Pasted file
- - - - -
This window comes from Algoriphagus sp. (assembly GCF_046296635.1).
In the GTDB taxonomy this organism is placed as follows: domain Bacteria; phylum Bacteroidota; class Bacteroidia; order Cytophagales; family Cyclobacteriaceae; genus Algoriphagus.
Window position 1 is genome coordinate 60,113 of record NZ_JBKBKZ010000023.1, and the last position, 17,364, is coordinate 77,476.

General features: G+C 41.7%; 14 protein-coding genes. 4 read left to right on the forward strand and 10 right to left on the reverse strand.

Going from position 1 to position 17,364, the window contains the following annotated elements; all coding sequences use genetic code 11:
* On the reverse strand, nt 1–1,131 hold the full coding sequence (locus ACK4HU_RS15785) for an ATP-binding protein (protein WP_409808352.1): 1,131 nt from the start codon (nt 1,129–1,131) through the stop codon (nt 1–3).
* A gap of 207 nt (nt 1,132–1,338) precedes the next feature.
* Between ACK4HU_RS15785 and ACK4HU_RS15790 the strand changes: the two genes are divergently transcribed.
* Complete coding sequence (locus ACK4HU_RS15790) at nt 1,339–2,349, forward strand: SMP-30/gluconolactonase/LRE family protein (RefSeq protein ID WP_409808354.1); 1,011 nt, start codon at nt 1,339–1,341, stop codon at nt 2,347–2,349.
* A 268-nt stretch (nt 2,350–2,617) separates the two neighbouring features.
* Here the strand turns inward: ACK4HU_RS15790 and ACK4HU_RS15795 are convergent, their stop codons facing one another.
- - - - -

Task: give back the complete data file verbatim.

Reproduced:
This window comes from Algoriphagus sp. (assembly GCF_046296635.1).
In the GTDB taxonomy this organism is placed as follows: domain Bacteria; phylum Bacteroidota; class Bacteroidia; order Cytophagales; family Cyclobacteriaceae; genus Algoriphagus.
Window position 1 is genome coordinate 60,113 of record NZ_JBKBKZ010000023.1, and the last position, 17,364, is coordinate 77,476.

General features: G+C 41.7%; 14 protein-coding genes. 4 read left to right on the forward strand and 10 right to left on the reverse strand.

Going from position 1 to position 17,364, the window contains the following annotated elements; all coding sequences use genetic code 11:
* On the reverse strand, nt 1–1,131 hold the full coding sequence (locus ACK4HU_RS15785) for an ATP-binding protein (protein WP_409808352.1): 1,131 nt from the start codon (nt 1,129–1,131) through the stop codon (nt 1–3).
* A gap of 207 nt (nt 1,132–1,338) precedes the next feature.
* Between ACK4HU_RS15785 and ACK4HU_RS15790 the strand changes: the two genes are divergently transcribed.
* Complete coding sequence (locus ACK4HU_RS15790) at nt 1,339–2,349, forward strand: SMP-30/gluconolactonase/LRE family protein (RefSeq protein ID WP_409808354.1); 1,011 nt, start codon at nt 1,339–1,341, stop codon at nt 2,347–2,349.
* A 268-nt stretch (nt 2,350–2,617) separates the two neighbouring features.
* Here the strand turns inward: ACK4HU_RS15790 and ACK4HU_RS15795 are convergent, their stop codons facing one another.